Under an optimistic forecast with rising interest rates (reaching 3.19% by the end of 2020 and 3.79% by the end of 2021) and asset gains (10.6% annual returns), the funded ratio would climb to 94% by the end of 2020 and 110% by the end of 2021. Under a pessimistic forecast with similar interest rate and asset movements (2.19% discount rate at the end of 2020 and 1.59% by the end of 2021 and 2.6% annual returns), the funded ratio would decline to 77% by the end of 2020 and 71% by the end of 2021.
For the past 19 years, Milliman has conducted an annual study of the 100 largest defined benefit pension plans sponsored by U.S. public companies. The Milliman 100 Pension Funding Index projects the funded status for pension plans included in our study, reflecting the impact of market returns and interest rate changes on pension funded status, utilizing the actual reported asset values, liabilities, and asset allocations of the companies’ pension plans.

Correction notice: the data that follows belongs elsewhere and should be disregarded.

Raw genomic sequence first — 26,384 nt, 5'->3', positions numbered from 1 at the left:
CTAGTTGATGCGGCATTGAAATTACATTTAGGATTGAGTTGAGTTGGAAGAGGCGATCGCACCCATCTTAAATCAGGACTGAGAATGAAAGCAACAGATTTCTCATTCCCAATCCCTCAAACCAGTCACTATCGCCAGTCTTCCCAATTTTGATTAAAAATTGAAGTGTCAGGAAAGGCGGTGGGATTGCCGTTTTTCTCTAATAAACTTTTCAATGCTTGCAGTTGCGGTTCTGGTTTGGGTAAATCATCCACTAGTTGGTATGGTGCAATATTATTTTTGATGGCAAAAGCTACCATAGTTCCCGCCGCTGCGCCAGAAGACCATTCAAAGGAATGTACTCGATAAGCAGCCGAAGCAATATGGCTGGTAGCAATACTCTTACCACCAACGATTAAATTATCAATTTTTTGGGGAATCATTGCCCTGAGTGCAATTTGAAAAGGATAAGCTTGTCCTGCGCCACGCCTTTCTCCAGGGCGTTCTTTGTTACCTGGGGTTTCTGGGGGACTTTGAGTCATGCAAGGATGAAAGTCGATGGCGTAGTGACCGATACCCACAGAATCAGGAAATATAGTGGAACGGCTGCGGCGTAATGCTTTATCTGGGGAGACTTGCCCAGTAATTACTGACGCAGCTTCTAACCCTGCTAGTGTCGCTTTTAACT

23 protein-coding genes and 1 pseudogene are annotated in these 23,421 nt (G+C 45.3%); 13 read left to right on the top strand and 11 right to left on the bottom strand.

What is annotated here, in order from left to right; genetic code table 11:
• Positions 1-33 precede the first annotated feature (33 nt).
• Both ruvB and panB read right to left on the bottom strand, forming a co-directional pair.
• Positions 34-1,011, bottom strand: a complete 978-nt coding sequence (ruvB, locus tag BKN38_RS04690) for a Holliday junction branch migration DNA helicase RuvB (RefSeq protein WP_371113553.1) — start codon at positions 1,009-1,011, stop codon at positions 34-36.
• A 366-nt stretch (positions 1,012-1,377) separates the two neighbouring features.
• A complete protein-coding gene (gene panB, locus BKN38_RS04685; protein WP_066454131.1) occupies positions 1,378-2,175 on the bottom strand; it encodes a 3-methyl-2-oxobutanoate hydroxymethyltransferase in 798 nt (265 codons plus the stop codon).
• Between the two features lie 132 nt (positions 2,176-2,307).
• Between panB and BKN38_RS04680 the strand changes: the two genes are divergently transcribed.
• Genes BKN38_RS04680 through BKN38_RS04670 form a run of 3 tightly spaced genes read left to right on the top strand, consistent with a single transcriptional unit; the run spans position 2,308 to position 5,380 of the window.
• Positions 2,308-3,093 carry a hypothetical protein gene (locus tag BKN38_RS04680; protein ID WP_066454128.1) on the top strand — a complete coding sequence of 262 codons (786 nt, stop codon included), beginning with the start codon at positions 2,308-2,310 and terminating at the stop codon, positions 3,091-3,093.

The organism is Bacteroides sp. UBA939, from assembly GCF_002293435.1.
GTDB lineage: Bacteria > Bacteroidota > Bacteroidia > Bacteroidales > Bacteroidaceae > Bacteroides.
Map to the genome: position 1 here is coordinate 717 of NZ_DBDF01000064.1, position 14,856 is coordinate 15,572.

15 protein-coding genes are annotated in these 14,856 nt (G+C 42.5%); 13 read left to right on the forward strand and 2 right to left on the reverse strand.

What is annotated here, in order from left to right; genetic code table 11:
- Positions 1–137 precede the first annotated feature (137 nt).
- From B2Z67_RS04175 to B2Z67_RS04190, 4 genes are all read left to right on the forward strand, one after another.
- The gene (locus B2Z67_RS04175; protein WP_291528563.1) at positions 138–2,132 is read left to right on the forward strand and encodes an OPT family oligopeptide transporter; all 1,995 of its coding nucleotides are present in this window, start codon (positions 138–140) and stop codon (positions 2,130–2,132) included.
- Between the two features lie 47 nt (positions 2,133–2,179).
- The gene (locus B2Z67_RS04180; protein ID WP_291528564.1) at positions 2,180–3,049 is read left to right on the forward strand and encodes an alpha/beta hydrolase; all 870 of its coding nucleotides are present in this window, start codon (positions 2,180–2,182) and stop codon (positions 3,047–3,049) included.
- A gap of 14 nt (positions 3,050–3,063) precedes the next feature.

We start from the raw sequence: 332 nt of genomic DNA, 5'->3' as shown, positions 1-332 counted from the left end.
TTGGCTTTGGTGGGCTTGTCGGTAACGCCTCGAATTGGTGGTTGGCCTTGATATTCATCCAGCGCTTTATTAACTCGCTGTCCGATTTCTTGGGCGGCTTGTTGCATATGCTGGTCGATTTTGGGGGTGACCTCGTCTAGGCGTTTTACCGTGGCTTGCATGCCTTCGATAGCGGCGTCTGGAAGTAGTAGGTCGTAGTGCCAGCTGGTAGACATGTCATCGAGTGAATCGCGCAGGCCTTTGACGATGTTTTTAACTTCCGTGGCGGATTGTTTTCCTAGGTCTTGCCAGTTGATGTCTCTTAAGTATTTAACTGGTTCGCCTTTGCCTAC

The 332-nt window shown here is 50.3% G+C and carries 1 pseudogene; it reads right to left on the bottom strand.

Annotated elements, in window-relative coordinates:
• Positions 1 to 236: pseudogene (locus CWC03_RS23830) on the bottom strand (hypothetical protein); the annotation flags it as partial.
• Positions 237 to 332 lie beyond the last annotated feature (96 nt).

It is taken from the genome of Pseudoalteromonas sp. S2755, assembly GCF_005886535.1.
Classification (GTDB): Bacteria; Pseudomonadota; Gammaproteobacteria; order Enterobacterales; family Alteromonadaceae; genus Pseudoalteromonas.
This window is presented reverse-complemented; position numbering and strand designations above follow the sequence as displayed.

The results of the Milliman 100 Pension Funding Index were based on the actual pension plan accounting information disclosed in the footnotes to the companies’ annual reports for the 2018 fiscal year and for previous fiscal years. This pension plan accounting disclosure information was summarized as part of the Milliman 2019 Pension Funding Study, which was published on April 16, 2019. In addition to providing the financial information on the funded status of U.S. qualified pension plans, the footnotes may also include figures for the companies’ nonqualified and foreign plans, both of which are often unfunded or subject to different funding standards than those for U.S. qualified pension plans. They do not represent the funded status of the companies’ U.S. qualified pension plans under ERISA.